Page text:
In this paper, we present a survey of different anti-phishing techniques based on several crucial criteria. This study will help in developing different password-based anti-phishing authentication techniques for web applications.
This paper explores the data provided by over 1000 schools in the UK related to their online safety policy and practice. By comparing with data from the previous year, we consider the current state of practice among UK schools and analyse progress over a 12-month period.
What is clear from this analysis is that the aspects that either use technological intervention (i.e. filtering) and policy development are generally performing better than those that require long-term resource investment (such as training) or whole school involvement (such as parental education or community understanding). Monitoring and reporting also perform badly. It is interesting to note that even with an almost double the number of participating establishments, the strongest and weakest performing aspects remain almost constant across 2010 and 2011, with only slight improvement.
The analytical tool used to gather this data is now being used in pilot projects in the US and Australia. Once it is in full use in these regions, detailed analysis of international performance will be available, for the first time. This presents some exciting opportunities to understand at an international level, how schools engage with online safety and ensure protection of their pupils, staff and wider community.
A survey conducted by Save the Children and the Helsinki Virtual Community Policing Group provides insight into the prevalence of the sexual abuse of Finnish children on the internet. The anonymous survey took place in four online communities in 2011. The report presents the results regarding respondents under 16 years old (62% girls, 38% boys), accounting for 54% (2 283) of all respondents.
The focus was on online interaction where the counterpart was an adult or someone clearly older. 33% of the children had received sexual messages, photos or videos experienced as harassing from an adult or someone clearly older; 24 % had entered into discussions of a sexual nature, and 20 % had had a sexual webcam contact with an adult or someone clearly older. 11 % had appeared scantily dressed or naked on webcam. Bearing in mind the restrictions regarding online surveys, the results provide cause for concern. Online sexual abuse of children – whether experienced as harassing or not - appears to be a far-reaching problem requiring determined law enforcement interventions and child protection actions.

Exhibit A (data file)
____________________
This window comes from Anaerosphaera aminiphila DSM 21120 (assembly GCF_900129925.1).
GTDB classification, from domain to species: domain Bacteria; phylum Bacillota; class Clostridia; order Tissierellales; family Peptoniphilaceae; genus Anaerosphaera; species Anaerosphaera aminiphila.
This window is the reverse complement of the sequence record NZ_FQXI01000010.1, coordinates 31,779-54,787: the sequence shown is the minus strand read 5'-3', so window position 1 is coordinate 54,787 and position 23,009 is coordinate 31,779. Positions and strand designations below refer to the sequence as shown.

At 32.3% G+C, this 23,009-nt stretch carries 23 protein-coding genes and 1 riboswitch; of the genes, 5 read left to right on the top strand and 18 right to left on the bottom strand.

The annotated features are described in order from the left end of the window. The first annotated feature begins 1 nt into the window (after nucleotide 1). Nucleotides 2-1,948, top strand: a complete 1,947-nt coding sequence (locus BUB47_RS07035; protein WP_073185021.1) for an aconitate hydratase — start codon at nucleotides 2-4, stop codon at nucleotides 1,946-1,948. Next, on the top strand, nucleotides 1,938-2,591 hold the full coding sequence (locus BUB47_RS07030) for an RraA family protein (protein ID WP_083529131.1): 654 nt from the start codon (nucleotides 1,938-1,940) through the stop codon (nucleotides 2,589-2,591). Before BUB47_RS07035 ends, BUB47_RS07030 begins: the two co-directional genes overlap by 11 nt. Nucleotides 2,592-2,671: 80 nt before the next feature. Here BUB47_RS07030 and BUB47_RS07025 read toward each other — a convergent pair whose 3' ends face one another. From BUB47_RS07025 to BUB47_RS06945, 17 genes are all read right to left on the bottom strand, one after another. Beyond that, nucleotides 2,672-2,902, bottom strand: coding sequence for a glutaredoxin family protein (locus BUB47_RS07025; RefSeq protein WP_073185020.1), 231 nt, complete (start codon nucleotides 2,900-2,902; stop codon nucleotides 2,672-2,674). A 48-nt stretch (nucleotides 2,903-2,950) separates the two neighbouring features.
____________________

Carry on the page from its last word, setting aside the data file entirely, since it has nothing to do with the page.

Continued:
There are concerns that the Internet has created new risks for our society and in particular for young people. We argue that the way we frame these risks is affected by the way we view young people, in particular their maturity and ability to make choices for themselves.
A recurrent metaphor concerns the ‘dark-side’ of the Internet which draws on ancient and modern myths about the nature of good and evil. We argue that a knowledge divide between adults and youth has developed concerning the use of digital technologies. Digital natives are able to change the power balance of our society: this threatens the status quo and therefore has created a moral panic.
The key areas of concern for risk include: cyber-bullying, game-playing, social networking, sexual solicitation and addictive behaviours. Although these areas present real risks, we note that young people are moderating their own behaviour as they develop understandings about the possibilities offered by new technologies. The answer to our concerns should not be to seek to control digital technologies, but rather to educate adults and young people about what is possible and appropriate, so that they can choose to become responsible, digital citizens of the 21st century.
Cyber Security and Education
Certain competences have been identified as necessary skills young people should have in order to manage security online. These skills include the ability to adopt a critical use of new media (including the ability to assess sources), understanding how to present oneself online, in terms of privacy, identity and reputation management, and developing responsible and ethical online behaviour. A focus on these competencies signals a shift in teaching ICT in the classroom, providing instruction not only on at how technology works, but also on its use.
An educational approach to Cyber Security means raising student awareness of the risks and consequences of their online practices. It should provide a platform that teaches students to recognize and prevent real risks, such as cyber-bullying, identity theft or sexual harassment, and introduces them to existing risk prevention resources, like the Online Police. While there is consensus on the pressing nature of these risks, incorporating Cyber Security into the curriculum is a new practice, at best. The field is in need of best practice scenarios and in-depth discussions surrounding how students can be encouraged to engage in safe Internet use.
eLearning Papers seeks contributions about Cyber Security for young people and the educational sector in both sections: In-Depth and From the Field. We specifically invite contributions which address one or several of the following issues:
- Useful approaches to online security in curriculum design and teaching practice
- Good practice in Cyber Security
- Teaching, learning and promoting critical digital literacy
- Defining at-risk populations and specific security concerns
- National approaches to online safety; national information society policies or ICT in education policies
- Competences for online safety education
- Safety risks for young people and children (safe behaviour online, privacy issues, cyber-bullying, intellectual property rights, involuntary disclosure, etc.)
The article submission closes on March 23, 2012.
The provisional date of publication is April 20, 2012.
For further information and to submit your article, please contact: firstname.lastname@example.org
Read the complete call for papers here